I work in theoretical computer science, which studies computation methods from mathematical viewpoint trying to get theoretical guarantees about their work (for instance, the speed of methods, accuracy).

 

Hayk Saribekyan Hayk Saribekyan

Photo: Mediamax

 

Imagine a system with many simple particles. These particles interact with each other (in pairs, triples, etc), as a result of which they change in accord with laws that have been chosen in advance. In real life these particles can be programs in a complex computer network, many robots communicating with one another or molecules. Although individual particles are simple, the system as a whole can perform rather complex actions and computations. I examine various models of such systems and try to evaluate their strength in theory: how fast they can solve definite tasks (for example the consensus problem). Such “computers”, unlike ordinary ones, can simultaneously perform huge amounts of computations at once, which can be practical in many problems. In fact “physical” computers where created using DNA molecules.

 

Math in the school-university-scientific institution chain

 

There are very good schools in Armenia today and their graduates can easily compete with the first grade students studying at the best international universities. 

 

These schools also have a very healthy Olympic movement thanks to which pupils are able to get access to extra-curriculum materials. It’s a big problem to spread this experience in order to have a more homogenous situation in the country. Of course separate schools cannot do it because it requires enormous resources. To make a change we also need committed teachers, who are ready to try out new methods and work on themselves. This is also a problem, because unfortunately today teacher’s work doesn’t attract young people much.

 

Universities also have their problems. Very often for best students the tempo at universities is much slower than it was at school which may halt their progress. Students start to work and classes lose their appeal. The problem has several angles and it’s difficult to find a solution. It’s not only in Armenia that abstract and fundamental sciences are not interesting for young people because one can find a highly paid job even without them.

 

Universities have to do their best to motivate students, since fundamental knowledge can serve them much longer. It’s very important to encourage students to engage in scientific research from the first or second year. Starting from small projects they can draft their thesis for their Master’s or PhD degree.

 

Hayk Saribekyan Hayk Saribekyan

Photo: Mediamax

 

The outflow of young talents has always been mentioned as a factor hampering the development of Armenia’s science. This problem exists everywhere. It even existed in the Soviet times: the best students studied in Moscow or in Leningrad. Some returned to Armenia only after they completed their education and became professionals. Armenia should attract successful scientists with international experience. I hope that FAST, the Foundation for Armenian Science and Technology (I am a member of its Next Generation Council), will contribute to the resolution of this issue.  

 

Attracting with technical subjects

 

For most of the pupils and students mathematics is an extremely abstract subject. Therefore, it becomes boring and you simply have to learn a lot of things by heart. One can teach new mathematical ideas through puzzles, simple logical problems, which develop mathematical thinking.  Interesting theories often hide behind common, simple problems.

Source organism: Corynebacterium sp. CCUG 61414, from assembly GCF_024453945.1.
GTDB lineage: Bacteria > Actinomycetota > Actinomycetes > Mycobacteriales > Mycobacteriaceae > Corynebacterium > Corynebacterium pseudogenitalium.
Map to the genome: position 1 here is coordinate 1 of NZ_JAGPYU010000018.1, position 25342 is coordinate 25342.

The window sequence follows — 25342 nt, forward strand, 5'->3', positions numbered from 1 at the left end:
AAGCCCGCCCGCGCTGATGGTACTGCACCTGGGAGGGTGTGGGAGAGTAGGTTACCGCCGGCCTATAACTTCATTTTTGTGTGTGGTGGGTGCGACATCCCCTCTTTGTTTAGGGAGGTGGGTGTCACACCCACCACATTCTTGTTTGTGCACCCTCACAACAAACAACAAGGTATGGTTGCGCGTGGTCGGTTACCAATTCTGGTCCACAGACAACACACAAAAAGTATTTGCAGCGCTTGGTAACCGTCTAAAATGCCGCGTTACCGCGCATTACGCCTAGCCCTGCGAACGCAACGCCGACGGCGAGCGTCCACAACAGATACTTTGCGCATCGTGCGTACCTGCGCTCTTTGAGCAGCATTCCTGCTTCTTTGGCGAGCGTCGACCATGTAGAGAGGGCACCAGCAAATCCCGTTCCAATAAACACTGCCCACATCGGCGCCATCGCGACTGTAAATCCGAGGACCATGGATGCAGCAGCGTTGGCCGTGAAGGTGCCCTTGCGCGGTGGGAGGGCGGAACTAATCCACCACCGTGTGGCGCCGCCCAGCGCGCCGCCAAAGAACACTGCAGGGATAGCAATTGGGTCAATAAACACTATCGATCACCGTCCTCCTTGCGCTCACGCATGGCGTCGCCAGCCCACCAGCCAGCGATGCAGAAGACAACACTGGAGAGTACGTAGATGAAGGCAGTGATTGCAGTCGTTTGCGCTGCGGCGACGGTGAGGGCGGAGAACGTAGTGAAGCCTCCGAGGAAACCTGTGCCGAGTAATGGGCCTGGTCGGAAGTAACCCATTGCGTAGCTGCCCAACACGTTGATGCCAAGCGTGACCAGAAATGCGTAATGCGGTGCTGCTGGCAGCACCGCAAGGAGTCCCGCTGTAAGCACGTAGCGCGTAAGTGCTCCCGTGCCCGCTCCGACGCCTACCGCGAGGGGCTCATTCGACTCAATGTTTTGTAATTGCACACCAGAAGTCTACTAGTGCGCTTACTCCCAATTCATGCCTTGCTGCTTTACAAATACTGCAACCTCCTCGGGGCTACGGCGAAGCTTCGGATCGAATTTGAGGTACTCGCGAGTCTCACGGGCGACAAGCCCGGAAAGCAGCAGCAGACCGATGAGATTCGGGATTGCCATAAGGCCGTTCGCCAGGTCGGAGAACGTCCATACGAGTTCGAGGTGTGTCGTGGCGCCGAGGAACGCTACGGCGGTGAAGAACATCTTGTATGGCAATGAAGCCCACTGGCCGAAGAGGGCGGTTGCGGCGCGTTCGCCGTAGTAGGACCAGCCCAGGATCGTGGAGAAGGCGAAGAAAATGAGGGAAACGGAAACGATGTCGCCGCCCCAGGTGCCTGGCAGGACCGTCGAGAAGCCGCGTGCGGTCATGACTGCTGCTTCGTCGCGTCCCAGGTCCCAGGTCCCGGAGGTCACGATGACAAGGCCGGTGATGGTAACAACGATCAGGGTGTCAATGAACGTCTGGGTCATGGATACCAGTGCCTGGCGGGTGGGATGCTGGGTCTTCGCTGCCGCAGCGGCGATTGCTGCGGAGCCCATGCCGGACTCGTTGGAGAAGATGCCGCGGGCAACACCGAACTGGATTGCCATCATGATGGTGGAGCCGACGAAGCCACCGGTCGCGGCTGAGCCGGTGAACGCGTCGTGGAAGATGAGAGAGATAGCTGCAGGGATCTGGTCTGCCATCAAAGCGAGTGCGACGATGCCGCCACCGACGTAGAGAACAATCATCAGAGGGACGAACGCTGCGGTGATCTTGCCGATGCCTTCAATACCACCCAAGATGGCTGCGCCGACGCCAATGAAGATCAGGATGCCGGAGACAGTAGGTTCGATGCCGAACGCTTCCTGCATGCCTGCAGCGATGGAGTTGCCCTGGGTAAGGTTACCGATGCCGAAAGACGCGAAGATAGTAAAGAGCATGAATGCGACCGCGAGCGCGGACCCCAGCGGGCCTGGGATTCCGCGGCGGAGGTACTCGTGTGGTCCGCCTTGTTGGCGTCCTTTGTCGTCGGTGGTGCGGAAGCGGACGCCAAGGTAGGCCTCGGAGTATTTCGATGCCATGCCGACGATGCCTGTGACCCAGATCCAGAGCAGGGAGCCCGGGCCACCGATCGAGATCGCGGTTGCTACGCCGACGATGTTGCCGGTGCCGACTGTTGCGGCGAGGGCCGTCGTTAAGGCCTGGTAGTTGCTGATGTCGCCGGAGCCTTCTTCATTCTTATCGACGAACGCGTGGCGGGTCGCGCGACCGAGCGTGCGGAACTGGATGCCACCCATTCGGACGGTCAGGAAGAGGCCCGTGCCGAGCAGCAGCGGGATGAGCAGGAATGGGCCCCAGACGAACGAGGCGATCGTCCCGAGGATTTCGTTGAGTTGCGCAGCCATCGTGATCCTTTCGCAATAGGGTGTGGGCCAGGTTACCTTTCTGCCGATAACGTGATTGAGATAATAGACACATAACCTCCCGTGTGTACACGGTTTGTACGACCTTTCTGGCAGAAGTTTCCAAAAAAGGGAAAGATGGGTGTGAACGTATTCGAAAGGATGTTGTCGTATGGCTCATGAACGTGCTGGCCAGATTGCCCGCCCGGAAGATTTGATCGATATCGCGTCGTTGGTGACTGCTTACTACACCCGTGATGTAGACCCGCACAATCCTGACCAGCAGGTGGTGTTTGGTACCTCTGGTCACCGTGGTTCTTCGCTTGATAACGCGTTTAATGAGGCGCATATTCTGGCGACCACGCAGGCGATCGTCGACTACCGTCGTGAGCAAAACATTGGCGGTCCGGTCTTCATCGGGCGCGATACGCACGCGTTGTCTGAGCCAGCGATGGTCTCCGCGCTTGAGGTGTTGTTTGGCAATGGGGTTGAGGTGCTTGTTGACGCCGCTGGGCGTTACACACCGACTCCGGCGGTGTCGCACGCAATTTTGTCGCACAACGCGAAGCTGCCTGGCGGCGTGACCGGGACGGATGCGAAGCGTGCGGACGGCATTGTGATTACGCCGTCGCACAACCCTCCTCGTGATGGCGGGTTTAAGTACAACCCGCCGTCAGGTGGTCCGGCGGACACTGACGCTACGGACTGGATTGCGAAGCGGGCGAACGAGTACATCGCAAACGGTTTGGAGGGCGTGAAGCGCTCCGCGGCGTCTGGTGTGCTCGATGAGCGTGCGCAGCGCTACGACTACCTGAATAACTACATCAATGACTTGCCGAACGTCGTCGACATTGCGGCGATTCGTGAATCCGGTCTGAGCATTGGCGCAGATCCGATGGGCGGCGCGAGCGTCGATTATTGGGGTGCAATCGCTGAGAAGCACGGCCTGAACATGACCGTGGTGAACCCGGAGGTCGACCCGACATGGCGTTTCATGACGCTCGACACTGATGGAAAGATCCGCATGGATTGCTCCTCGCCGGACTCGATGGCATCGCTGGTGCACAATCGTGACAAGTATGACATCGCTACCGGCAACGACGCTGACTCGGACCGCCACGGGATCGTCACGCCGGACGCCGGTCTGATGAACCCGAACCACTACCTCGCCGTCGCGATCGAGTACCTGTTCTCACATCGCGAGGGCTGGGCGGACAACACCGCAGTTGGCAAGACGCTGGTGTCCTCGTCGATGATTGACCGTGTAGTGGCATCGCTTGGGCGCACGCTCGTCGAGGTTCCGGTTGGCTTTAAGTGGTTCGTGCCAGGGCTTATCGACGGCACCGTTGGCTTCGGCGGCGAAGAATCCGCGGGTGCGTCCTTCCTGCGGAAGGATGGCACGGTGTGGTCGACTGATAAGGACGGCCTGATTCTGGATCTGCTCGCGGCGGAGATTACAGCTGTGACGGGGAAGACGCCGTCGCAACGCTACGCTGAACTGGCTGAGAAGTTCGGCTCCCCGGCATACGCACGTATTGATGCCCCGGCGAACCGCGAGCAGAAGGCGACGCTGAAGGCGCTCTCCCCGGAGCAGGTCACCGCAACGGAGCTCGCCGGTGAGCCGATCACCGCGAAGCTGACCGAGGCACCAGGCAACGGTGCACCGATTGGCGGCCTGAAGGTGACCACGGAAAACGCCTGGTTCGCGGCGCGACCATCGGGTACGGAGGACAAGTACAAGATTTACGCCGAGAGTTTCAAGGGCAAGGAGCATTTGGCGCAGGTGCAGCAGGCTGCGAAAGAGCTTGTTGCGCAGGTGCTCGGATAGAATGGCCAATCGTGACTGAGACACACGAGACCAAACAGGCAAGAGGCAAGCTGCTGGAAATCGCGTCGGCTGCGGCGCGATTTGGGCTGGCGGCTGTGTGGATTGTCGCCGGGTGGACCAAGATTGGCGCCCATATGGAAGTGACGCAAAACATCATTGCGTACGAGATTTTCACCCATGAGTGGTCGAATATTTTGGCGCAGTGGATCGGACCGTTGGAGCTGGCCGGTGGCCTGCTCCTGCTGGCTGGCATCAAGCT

To simplify abstract notions today we can also use computational methods. This can be done also in physics and other technical subjects. For example, in school we learn that all bodies interact with the force of gravity. Many don’t realize that it causes the earth to revolve around the sun. However, by creating simple models pupils can see it for themselves. There are so many such examples using which in teaching will stir the interest towards technical subjects. 

 

Armenia’s potential

 

Armenia has a great potential to grow in some scientific fields and compete on the market. But we have to understand that it’s a small country after all, and we shouldn’t have some unrealistic expectations. Armenia’s science flourished during Soviet times when huge amounts and resources were spent on the development of science. These resources were incompatible with Armenia’s size. Unfortunately it’s unrealistic to expect such international resources today.

 

In this regard, with limited resources preference is given to applied and practical spheres. Significant part of mathematics has a little or doesn’t have direct application at all. Therefore I think it’s realistic to focus on the development of applied math in Armenia. It requires minimal funding but plays an important role in the development of modern technologies.

 

Hayk Saribekyan Hayk Saribekyan

Photo: Mediamax

 

FAST Foundation can play a significant role in this regard, even though it’s a relatively new structure and seeing the results of scientific reforms may take some time. In fact, this is one of the reasons for the low funding of science: long-term investments are rarely made with low resources. 

 

FAST is trying to create an environment which will attract scientists both in Armenia and abroad thanks to which science will become more attractive for young people. I don’t think it’s possible to achieve long-term goals in the sphere of education only through FAST and alike organizations.  First of all, FAST focuses only on technology, but other areas are equally important. This requires the assistance of the state. Besides funding, the state should also encourage school students and young people to pursue science. So, not only schools and universalities but the media as well play an important role in this issue. I hope that in the course of years we will have a favorable environment which will push school students and young people towards science.

 

VOLO is the general partner of the project 

Marie Taryan

Photos by Emin Aristakesyan